A recently concluded PhD-project made at the neonatal department at PH1 investigated the causes of neonatal death [9]. During the proces of the this study, it was suggested that the conditions during transportation of the neonates were likely to influence the prognosis and mortality of the neonates. This research did not directly address the conditions of the transport.

This study was therefore conducted with the aim to map the neonatal transport to a high level of care hospital. Hereby, it was sought to identify areas in which improvement could be made to further enhance neonatal survival in the South of Vietnam.

Materials and Methods

The study was conducted as a prospective cohort study at PH1 in Ho Chi Minh City in Vietnam.

PH1 is the largest public pediatric hospital in the south of Vietnam, with approximately 1200 beds. They offer basic to intensive neonatal care (Level I-III) [10]. The neonatal department has 150 beds that are divided into three different levels; a neonatal intensive care unit (NICU), a special care unit (SCU) and a nursery.

Information were gathered about all neonates <28 days and/or <2000 grams arriving at PH1 from another hospital or health care facility from November

9th 2011 to December 9th 2011, from 10 am to 8 pm on weekdays and 10 am to 3 pm on Saturdays.

Data was collected through standardized registration forms in English and Vietnamese. The data collection consisted of four registration forms (copies in English can be found in Appendix A). The first aimed to map the means of transportation. The second was filled out by the receiving doctor in the Emergency Unit (E.U.) and aimed to describe the condition of the neonate upon arrival as well as a statement on whether or not they found the transportation appropriate. Both the third and the fourth form were copies of the second form, where vital parameters of the patient respectively 6 and 24 h after admission were registered in order to follow the development in the patient’s condition.

The investigators were present in the E.U. at all times during the hours of data collection. Upon arrival of a newborn, the registration form mapping the transportation would be filled out by the accompanying health care professional and the investigators would make an inventory of the ambulance. The receiving doctor from the E.U. filled out the form describing the state of the patient and the events during the transport. Follow-up forms were completed on all patients transferred to NICU or SCU by the managing team, who had received careful instructions. Patients were admitted to NICU, SCU or nursery respectively depending on the needed level of care (LOC) and treatment. The decisions were based on the Washington State Guidelines [10].

Towards the end of the study, the length of admission and the final diagnosis for each patient were registered. The duration of admission was segregated in length of admission in NICU and in total.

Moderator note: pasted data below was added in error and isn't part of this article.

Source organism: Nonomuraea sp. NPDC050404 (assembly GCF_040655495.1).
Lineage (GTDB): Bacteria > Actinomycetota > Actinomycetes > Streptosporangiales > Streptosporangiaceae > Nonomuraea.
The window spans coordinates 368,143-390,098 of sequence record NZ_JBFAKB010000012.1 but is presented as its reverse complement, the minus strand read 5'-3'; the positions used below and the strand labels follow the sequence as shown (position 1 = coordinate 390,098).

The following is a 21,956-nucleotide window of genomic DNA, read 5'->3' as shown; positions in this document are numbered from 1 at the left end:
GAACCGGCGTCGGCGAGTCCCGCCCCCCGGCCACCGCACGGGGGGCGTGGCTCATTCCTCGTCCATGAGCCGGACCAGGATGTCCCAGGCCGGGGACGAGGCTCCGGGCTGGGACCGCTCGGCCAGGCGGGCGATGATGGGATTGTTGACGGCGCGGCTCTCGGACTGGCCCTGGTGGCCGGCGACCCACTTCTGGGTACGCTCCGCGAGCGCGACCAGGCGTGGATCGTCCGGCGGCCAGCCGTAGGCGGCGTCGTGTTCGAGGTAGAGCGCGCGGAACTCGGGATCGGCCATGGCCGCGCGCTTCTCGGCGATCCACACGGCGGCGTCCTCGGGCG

The transports were classified into three groups by evaluating the necessity, quality and quantity of the equipment, medicine and accompaniment. A description can be found in Appendix B.

The study was conducted in accordance with the guiding principles of the Declaration of Helsinki. The Scientific Review Board and Ethical Committee of the study hospital and The Danish Data Protection agency approved the study. The study did not fall within the jurisdiction of The Danish National Committee on Health Research Subcommittee on Developing Countries. Spoken informed consent was obtained from a parent or guardian upon arrival of the ambulance thus before enrolment.

Statistical analyses were done in MS Excel and SPSS version 20. Exploratory data analysis was conducted on all data to confirm that the statistical analysis would yield valid results. Statistical analyses were performed using Chi square and logistic regression analyses. When analyzing length of admission the ANOVA test was used.


A total of 117 patients were registered. 103 neonates were included in the study. 14 neonates were excluded due to missing information about the transport (n=2), age exceeding the neonatal period or actual weight above

2000 g (n=10) or due to transfer to another department than the neonatal department (n=2).

A total of 96 transfers were received, hereof 95 by ambulance and one by taxi, as seven of the ambulances arrived with two neonates.

The neonates arrived from health care facilities from 21 of 32 provinces in southern Vietnam. 76.7% was transferred from a public provincial or district hospital and 18.4% was transferred from a private hospital.

All patients were categorized into three groups describing the level of risk associated with their transfer (Tables 1-3). The categorization was based on current literature [5,1012]. (Further information can be found in Appendix C).

  Total (n=103) High risk patients (n=59) Moderate risk patients (n=17) Low risk patients (n=27) Missing
Gestational age1 36,6+3,4 [27–41] 35,3+3,9 [27–40] 38,5+1,4 [35–41] 38+1,5 [6–35] 5
Birth weight (g.)1 2585+787 [800–4500] 2393+902 [800–4500] 2965+490 [2000–3800] 2802+427 [2000–3600] 4
Actual weight (g.)1 2660+842 [800–4700] 2444+892 [800–4500] 3069+553 [2000–3800] 3008+631 [2200–4700] 18
Age (days)1 7,5+10,7 [0–45] 7,61+11,1 [27–40] 8+9,7 [0–30] 6,81+9,2 [0–30] 2

Table 1: Characteristics of the study population, 1: Data is expressed as mean values+standard deviation [minimum-maximum values].

Characteristics of the transports